A couple of mojitos in ‘Elements’ bar round off a perfect evening and it’s near 2am when we arrive home, to find that Sarah left the freezer door open when she mixed the vodkas. The ice bag is now floating and our nightcaps are tepid.
On Friday night, at 10.30pm, a text arrives from Sarah:
“Hi, just got home to find I accidentally switched the freezer off before I left…whoops!”

Is Sri Lanka ready for Sarah, I wonder?

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It may come as a bit of a surprise to the citizens of San Francisco, but for a few days last week, San Francisco moved its geographical location from America’s west coast to an island a couple of hundred kilometres off the coast of Africa.

I can’t understand why Tenerife isn’t considered a prime location by movie makers. There are ancient forests, mountain ranges, arid badlands, tropical beaches, quaint villages and a towering volcano surrounded by an enormous crater, all within the confines of one relatively small island.
The crater itself would be perfect for any number of sci-fi movies and is just crying out as a backdrop for velociraptors and T-Rex’s. Mind you ‘One Million Years B.C’ was made there, but that was nearly as long ago as the title of the movie.
I did literally almost stumble across a robot in the crater once. I’m still kicking myself for not taking a photo of it as later that day I read a report about it on the BBC news website and discovered it was destined for Mars (it just didn’t look that interesting – that’s my excuse and I’m sticking to it).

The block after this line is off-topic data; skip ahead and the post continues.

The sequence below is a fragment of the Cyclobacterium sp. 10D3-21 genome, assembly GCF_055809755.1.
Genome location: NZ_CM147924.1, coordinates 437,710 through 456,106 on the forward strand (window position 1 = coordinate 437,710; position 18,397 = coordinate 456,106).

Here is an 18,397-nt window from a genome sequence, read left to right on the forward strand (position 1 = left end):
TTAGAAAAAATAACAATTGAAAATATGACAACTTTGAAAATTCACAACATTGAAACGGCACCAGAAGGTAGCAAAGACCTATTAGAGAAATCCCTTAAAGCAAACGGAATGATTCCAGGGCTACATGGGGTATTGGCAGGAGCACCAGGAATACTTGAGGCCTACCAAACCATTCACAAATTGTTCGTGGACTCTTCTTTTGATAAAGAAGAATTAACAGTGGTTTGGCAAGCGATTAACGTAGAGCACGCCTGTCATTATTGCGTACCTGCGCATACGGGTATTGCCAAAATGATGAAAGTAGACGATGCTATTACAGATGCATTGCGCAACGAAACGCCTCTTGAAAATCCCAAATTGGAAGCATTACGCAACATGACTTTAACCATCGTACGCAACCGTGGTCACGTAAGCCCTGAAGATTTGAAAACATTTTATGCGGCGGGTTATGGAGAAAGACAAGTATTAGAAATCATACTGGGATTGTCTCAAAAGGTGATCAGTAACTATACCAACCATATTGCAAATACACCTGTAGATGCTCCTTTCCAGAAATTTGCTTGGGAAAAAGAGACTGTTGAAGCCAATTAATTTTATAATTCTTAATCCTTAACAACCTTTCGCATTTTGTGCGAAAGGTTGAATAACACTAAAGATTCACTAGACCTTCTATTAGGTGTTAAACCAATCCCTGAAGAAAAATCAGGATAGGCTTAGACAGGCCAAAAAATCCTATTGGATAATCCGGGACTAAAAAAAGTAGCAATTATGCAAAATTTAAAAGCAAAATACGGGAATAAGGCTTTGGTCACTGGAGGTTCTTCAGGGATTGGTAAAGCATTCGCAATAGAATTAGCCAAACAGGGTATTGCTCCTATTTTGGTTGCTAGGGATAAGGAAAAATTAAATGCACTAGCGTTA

So, when I parked my car beside the harbour at Puerto de la Cruz and noticed the four-mast schooner in the bay, maybe I should have paid a bit more attention. Instead I thought, ‘Hmmm, that’s not normally there,’ and carried on my way, my mind barely registering, first a 19th century horse and carriage and then a group of people kitted out in what looked like outfits favoured by early American pioneers as I hurried to reach the bank before it shut.

As it turned out, a Russian film crew were in town filming scenes for a new movie called ‘The Passenger’, part of which was set in San Francisco at the end of the 19th century, with Puerto de la Cruz, playing the part of San Francisco.

It might seem strange that these sights didn’t stop me in my tracks. What can I say? This is a town where I’ve seen men dressed as weeping widows following a 20ft sardine, herds of goats being dragged kicking and screaming into the harbour water, drag queens in fancy dress and 6-inch high heels running a marathon and gorillas on motorbikes. A few people in Wild West costumes just didn’t seem that out of the ordinary.